Jeff Marks, the executive director of E2Tech, said that the event was spelled out for candidates and the event had been planned for a long time. Candidates were welcome to attend the breakfast and stick around for each other’s comments, but were only responsible for being there for their allotted half hour.
The first half hour, which was supposed to belong to Lepage, left the audience waiting as organizers spoke about E2Tech’s sponsors and programs at length while trying to figure out what had happened with LePage.
LePage was able to make a public appearance, but it was at the unveiling of a new, Maine-branded car to be driven by NASCAR driver Austin Theriault in the upcoming Nationwide Series race at the Kentucky Speedway on Sept. 20.
Congressman Mike Michaud arrived just in time to speak during his time block and only mentioned LePage when discussing his energy policies. Michaud did not stay after his own remarks to listen to candidate Eliot Cutler.
“On behalf of all three candidates, I want to apologize to you for the shenanigans this morning. That’s not what democracy should be all about,” said Cutler before he spoke on his energy plan. “It’s a disservice and frankly an insult to you as voters.”
Cutler said that he would make it his goal over the 53 days left before election day to make sure that voters would not see a similar spectacle again.
“It’s not just about being better than LePage, about wielding the veto pin less or about being a nicer person. Those are all pretty low hurdles,” said Cutler on the gubernatorial race, cueing laughter from the audience. “It’s about putting someone in charge as governor who can look beyond the next four or eight years and make smart decisions about Maine’s long term future.”
As of last Friday, there are 1,570 students at USM who have a $942 charge on their account for a new health insurance plan, but have not finished the plan’s enrollment process and are not receiving any benefits.
The insurance plan was made mandatory by the University of Maine System this past summer. Students without health insurance will have to confirm their insurance enrollment to get access to their ID card and benefits, while students already enrolled in a health care plan elsewhere can opt-out by signing a waiver before Oct. 1.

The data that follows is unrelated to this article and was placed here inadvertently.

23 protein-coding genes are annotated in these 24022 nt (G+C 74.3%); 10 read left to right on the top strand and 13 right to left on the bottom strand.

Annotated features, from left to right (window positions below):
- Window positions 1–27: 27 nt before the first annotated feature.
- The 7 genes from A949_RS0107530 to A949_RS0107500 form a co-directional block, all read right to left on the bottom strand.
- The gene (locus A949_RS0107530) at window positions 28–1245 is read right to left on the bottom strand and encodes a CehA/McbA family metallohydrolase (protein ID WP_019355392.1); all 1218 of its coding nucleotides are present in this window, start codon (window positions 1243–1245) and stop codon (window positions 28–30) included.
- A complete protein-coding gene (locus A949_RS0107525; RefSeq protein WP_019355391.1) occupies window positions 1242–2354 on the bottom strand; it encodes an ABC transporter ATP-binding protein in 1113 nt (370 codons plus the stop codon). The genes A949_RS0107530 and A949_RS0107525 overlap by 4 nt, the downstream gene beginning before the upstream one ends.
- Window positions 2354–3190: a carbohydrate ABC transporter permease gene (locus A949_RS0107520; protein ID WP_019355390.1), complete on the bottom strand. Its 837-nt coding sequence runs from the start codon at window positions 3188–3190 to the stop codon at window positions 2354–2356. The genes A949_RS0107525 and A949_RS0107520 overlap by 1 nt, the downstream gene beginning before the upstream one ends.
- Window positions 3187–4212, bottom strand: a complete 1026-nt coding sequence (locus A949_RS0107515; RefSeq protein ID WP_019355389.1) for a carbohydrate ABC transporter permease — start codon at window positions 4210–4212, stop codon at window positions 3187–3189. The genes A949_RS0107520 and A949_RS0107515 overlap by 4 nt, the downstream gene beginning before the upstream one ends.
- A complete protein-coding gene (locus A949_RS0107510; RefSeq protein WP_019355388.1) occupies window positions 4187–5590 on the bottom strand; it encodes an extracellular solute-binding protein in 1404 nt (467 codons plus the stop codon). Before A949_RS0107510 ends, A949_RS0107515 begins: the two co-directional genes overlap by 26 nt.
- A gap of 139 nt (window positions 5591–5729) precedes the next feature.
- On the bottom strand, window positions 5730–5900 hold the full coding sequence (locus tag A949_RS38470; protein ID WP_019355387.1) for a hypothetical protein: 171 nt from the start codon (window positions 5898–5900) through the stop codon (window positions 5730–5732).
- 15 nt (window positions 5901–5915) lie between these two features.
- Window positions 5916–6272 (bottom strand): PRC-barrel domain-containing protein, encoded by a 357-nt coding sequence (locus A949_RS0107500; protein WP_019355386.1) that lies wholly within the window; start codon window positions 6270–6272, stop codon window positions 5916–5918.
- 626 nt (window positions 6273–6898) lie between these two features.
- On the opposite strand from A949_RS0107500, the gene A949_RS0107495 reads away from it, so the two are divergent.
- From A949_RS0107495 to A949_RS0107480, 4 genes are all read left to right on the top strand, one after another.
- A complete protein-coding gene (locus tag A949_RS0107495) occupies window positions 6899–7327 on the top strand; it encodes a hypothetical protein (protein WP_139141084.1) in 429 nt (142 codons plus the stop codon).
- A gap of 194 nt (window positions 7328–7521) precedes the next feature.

So far, 3,924 students have opted-out of the plan, 517 have enrolled and 1,570 have not done either.
“We’ve been putting information out there and reminding people for two weeks now and have a few weeks left, but some students have not done one or the other,” said Lisa Belanger, the director of health services.
Belanger said that Health Services has been sending out information about the opt-out deadline through MaineStreet messaging, physical and digital postcards, emails and social media, but that it’s sometimes difficult to get information to students at the beginning of a semester.
“I think there’s a lot of information that comes to students at the beginning of the year and that, after a while, they pick and choose what they’re actually reading,” said Belanger. “Also, returning students might think they already know everything about our health insurance system and ignore it, even though it has been changed.”
Belanger also noted that some students could find health insurance intimidating if they’ve never had to deal with it before, but said that enrollment and opting-out are both simple to complete. Students who opt-out are immediately refunded the charge on their account if it was paid out-of-pocket or with financial aid.
“Some might just be putting it off because they’re expecting a complicated process, but it’s really simple,” said Belanger. “It’s just a matter of logging on and filling out some basic info. It’s very brief.”
Students have already been signed-up and billed if they meet a certain criteria: taking nine credits or more as an undergraduate and six credits or more as a graduate student. Students taking clinical courses in the school of nursing or the athletic training program, and students in the occupational therapy program have to enroll as well as a program requirement.
Enrollment and communication issues aside, Belanger said that she thought the new health insurance plan was a good move for students.
“It provides a good product for a reasonable price. There aren’t many plans that are this affordable,” she said, pointing out that it covers an entire year for less than $80 a month and that it complies with Affordable Care Act requirements.
Belanger said that the plan is a bit of a hybrid plan, but one the University of Maine System decided would benefit the most students. It doesn’t include coverage of dental or eye care and isn’t designed for students with chronic health conditions, but is great for preventive care and helping to pay for prescription drugs.
Details on the plan and the waiver process are available online.
Belanger said, “We just want all students to know that they can call us if they have any questions.”